In another part of Gartner's
re-organization of the division he took over last summer, he put Senior
Vice President Tom Ross in charge of a new strategic planning
department. Ross worked for the Carter Administration as Assistant
Secretary of Defense for Public Affairs.
Just after the new year began Jonathan Larsen became Editor in Chief of
the Village Voice, the trendy liberal weekly in New York City.
Larsen was Time magazine's Saigon Bureau Chief from 1970-1971
and a Life Senior Editor earlier this decade. He succeeds
Martin Gottleib, a New York Times reporter before moving to the
Voice in 1986.
Time to Quayle.
Vice President Dan Quayle has tapped David Beckwith, a Time
correspondent since 1971 (with the exception of three years with Legal
Times), as his Press Secretary. Beckwith covered economics and
legal issues for the magazine until being assigned to the White House a
couple of years ago. He followed the Bush campaign last year.
Reich at Night. CBS Nightwatch
viewers got a surprise when they switched on the show just before New
Year's Day. A CBS News reporter has always filled in when regular host
Charlie Rose took vacation, but not on December 29, 30 and January 2.
CBS selected Robert Reich, who identified himself only as a professor of
political economy at Harvard University.
Over the three early mornings he
proceeded to interview Democratic presidential aspirant Bruce Babbitt,
whom he called "an attractive candidate;" moderated a
discussion about Castro's achievements; and discussed Reagan's record
with three liberal reporters, agreeing Reagan used to have "too
simplistic a view of the Soviet Union." CBS never told viewers
Carter appointed Reich to a high level Federal Trade Commission
position, nor did it reveal he was a key economic adviser to the Dukakis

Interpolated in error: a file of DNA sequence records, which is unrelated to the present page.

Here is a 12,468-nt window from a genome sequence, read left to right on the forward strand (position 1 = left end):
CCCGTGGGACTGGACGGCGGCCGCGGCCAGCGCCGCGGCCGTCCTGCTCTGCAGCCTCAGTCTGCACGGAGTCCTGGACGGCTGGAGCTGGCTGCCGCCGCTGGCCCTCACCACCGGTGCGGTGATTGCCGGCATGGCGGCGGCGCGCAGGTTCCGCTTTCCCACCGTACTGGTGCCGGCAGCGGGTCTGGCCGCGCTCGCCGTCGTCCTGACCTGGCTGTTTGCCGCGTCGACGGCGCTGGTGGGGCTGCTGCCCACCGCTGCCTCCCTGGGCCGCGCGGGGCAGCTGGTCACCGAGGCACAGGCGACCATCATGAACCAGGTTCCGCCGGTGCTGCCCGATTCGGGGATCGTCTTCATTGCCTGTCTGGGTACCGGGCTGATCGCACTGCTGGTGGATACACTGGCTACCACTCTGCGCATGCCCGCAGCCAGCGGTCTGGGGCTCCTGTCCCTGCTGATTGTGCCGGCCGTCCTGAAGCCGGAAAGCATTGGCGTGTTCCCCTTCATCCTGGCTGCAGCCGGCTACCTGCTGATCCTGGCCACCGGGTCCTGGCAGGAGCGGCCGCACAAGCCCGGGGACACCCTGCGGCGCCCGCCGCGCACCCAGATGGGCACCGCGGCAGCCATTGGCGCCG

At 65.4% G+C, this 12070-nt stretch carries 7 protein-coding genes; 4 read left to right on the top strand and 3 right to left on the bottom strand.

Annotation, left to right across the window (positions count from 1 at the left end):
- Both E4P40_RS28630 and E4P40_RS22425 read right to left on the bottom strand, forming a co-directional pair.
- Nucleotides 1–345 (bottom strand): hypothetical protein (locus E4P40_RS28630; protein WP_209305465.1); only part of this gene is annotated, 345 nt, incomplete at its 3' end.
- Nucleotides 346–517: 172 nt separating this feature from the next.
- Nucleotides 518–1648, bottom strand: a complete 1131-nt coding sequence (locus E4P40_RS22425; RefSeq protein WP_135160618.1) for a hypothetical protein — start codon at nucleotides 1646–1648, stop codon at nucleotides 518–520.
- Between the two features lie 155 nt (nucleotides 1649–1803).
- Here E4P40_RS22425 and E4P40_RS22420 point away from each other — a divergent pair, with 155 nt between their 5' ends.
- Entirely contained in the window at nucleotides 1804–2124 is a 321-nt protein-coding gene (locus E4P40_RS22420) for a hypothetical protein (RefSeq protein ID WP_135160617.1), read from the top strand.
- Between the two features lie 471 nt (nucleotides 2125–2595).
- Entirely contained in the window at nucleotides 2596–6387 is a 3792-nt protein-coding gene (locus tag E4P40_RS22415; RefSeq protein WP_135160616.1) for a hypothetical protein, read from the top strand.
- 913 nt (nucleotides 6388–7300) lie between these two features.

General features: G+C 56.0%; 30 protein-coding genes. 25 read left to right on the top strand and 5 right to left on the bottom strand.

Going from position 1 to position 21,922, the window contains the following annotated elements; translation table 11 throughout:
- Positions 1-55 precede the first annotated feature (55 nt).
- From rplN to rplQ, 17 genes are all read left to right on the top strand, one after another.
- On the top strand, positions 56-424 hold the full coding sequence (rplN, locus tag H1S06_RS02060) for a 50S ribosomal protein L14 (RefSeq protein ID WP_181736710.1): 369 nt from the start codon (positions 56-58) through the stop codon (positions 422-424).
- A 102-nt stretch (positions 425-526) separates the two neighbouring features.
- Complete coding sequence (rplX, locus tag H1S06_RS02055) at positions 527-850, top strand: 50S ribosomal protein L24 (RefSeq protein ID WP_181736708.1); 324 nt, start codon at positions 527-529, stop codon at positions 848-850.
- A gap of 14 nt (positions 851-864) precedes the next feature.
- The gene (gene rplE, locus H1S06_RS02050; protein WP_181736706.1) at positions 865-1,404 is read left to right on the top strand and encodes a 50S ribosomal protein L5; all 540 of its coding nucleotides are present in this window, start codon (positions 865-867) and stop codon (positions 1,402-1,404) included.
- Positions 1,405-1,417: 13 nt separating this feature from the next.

More Praise Than
January 1 marked 30 years of communist
rule in Cuba, but the network evening news shows didn't view the
anniversary as anything particularly newsworthy. Not one story was
dedicated to Cuba's political repression. Some network morning shows and
news magazines, however, took notice.
On the anniversary, NBC's Sunday
Today rebroadcast segments of co-host Maria Shriver's trip to Cuba
last February. The essence of her message: while there are problems with
Cuba, Castro has been for the better and has provided for his people:
"Schools, family doctors, hospitals...the level of public services
was remarkable," she gushed, "free education, medicine, and
heavily subsidized housing."
On January 4, CBS This Morning's
Harry Smith picked up on yet another liberal line: the cause of
disgruntled exiles who want reconciliation with Cuba. He did give some
airtime to those who object to a rapprochement with Castro, but
sympathized with liberal exiles: "[These] 30 years have been marked
by limited contact between exiles and their homeland. And for some that
isolation has become unbearable." He went on to feature Maria
Herrera, whose views "last Spring cost her a corner of her home to